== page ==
Thanks to a grant from VHDA, the Commission will soon have answers to these questions and others, and gain a better understanding of how to meet the region’s current and future housing challenges.

The New River Valley in Southwest Virginia encompasses Montgomery, Floyd, Giles and Pulaski Counties as well as the city of Radford. Its planning commission will use VHDA’s Community Impact Grant funds to develop and implement a multi-pronged study. Among its components will be focus groups, an online survey and public meetings, all designed to gain feedback from real estate agents, builders, developers, residents and other stakeholders. The study will also tap publicly available data from real estate and housing sources. While designed from a regional approach, the project is also expected to yield data that will helpful to individual localities in developing strategies, policies and action plans.

VHDA has been awarding Community Impact Grants since 2015. Money for the grants comes from VHDA’s REACH Virginia program. Each year, VHDA contributes a substantial portion of net revenues to fund this program, which is used to address housing needs throughout the state.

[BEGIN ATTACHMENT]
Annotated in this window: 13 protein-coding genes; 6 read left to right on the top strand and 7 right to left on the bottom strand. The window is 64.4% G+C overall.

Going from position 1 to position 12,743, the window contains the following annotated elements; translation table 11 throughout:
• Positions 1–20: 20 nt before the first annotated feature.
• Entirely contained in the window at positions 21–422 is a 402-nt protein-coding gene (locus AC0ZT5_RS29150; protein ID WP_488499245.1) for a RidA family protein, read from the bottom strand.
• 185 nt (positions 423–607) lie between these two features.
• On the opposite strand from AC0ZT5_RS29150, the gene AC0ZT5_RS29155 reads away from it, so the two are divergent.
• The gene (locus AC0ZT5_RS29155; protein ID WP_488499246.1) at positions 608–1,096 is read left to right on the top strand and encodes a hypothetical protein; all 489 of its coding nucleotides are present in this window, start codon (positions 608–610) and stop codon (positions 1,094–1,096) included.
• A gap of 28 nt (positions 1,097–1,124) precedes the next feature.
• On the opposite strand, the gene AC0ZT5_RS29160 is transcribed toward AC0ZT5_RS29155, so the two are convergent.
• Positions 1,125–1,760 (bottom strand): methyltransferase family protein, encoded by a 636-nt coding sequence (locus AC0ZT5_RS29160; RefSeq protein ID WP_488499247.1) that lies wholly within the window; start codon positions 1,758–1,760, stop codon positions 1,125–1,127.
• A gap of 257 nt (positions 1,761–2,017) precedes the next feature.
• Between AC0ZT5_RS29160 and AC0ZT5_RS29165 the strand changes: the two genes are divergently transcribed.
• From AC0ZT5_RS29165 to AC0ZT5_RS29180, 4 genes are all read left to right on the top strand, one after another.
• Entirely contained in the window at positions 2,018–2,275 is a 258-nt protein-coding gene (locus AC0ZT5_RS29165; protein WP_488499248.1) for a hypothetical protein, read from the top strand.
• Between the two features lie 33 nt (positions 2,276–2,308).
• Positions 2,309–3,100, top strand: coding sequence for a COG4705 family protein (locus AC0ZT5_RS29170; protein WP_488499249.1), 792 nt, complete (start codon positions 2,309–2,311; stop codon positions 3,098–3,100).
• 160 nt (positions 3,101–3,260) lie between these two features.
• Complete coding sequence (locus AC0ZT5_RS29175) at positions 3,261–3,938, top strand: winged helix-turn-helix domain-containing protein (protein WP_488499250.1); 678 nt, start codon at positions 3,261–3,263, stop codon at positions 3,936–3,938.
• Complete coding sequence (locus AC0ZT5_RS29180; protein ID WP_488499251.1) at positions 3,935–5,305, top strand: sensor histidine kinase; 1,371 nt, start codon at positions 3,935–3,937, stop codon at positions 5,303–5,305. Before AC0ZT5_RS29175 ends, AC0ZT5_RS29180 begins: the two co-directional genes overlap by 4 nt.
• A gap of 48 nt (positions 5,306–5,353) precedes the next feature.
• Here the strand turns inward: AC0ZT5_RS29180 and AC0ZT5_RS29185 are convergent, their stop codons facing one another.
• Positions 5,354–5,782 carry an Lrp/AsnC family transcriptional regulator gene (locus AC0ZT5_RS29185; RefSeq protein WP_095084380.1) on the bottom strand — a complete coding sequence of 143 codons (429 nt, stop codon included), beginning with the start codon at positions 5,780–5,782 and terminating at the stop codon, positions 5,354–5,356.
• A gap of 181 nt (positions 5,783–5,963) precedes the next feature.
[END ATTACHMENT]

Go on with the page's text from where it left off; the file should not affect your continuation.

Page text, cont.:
“We’re encouraged that we’ve definitely seen an uptick in the number of applications for Community Impact Grants,” said Director of Strategic Housing Chris Thompson, in VHDA’s Community Outreach division. “Our evaluation and approval process ensures that REACH Virginia dollars are put to the best possible use – by organizations that share our goal of making affordable housing accessible to all Virginians.”

Learn more about VHDA grant programs

August 16, 2018

Housing Credit QAP Announcement | Proposed Changes Now Available

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VHDA's Housing Credit department just released the blacklined Virginia Qualified Allocation Plan (QAP) showing proposed changes for implementation on Jan. 1, 2019. View the blacklined QAP.

Please consider joining us for the QAP Forum Discussion on Sept. 18. The forum is free, and registration for the Virginia Housing Alliance Housing Credit Conference is not required.

2019 QAP Forum
‎Sept. 18,‎ ‎2018 at ‎10‎:‎00‎ ‎a.m. - 11‎:‎30‎ ‎a.m. E.S.T.
The Omni Richmond Hotel
100 S. 12th Street
Richmond, Virginia 23219
Register now

The following classes will be held in October:

How to Complete a Virginia LIHTC Application
VHDA Architect Certification & Universal Design Submission Requirements
Universal Design Certification: Glen Allen
Register for these events on our website.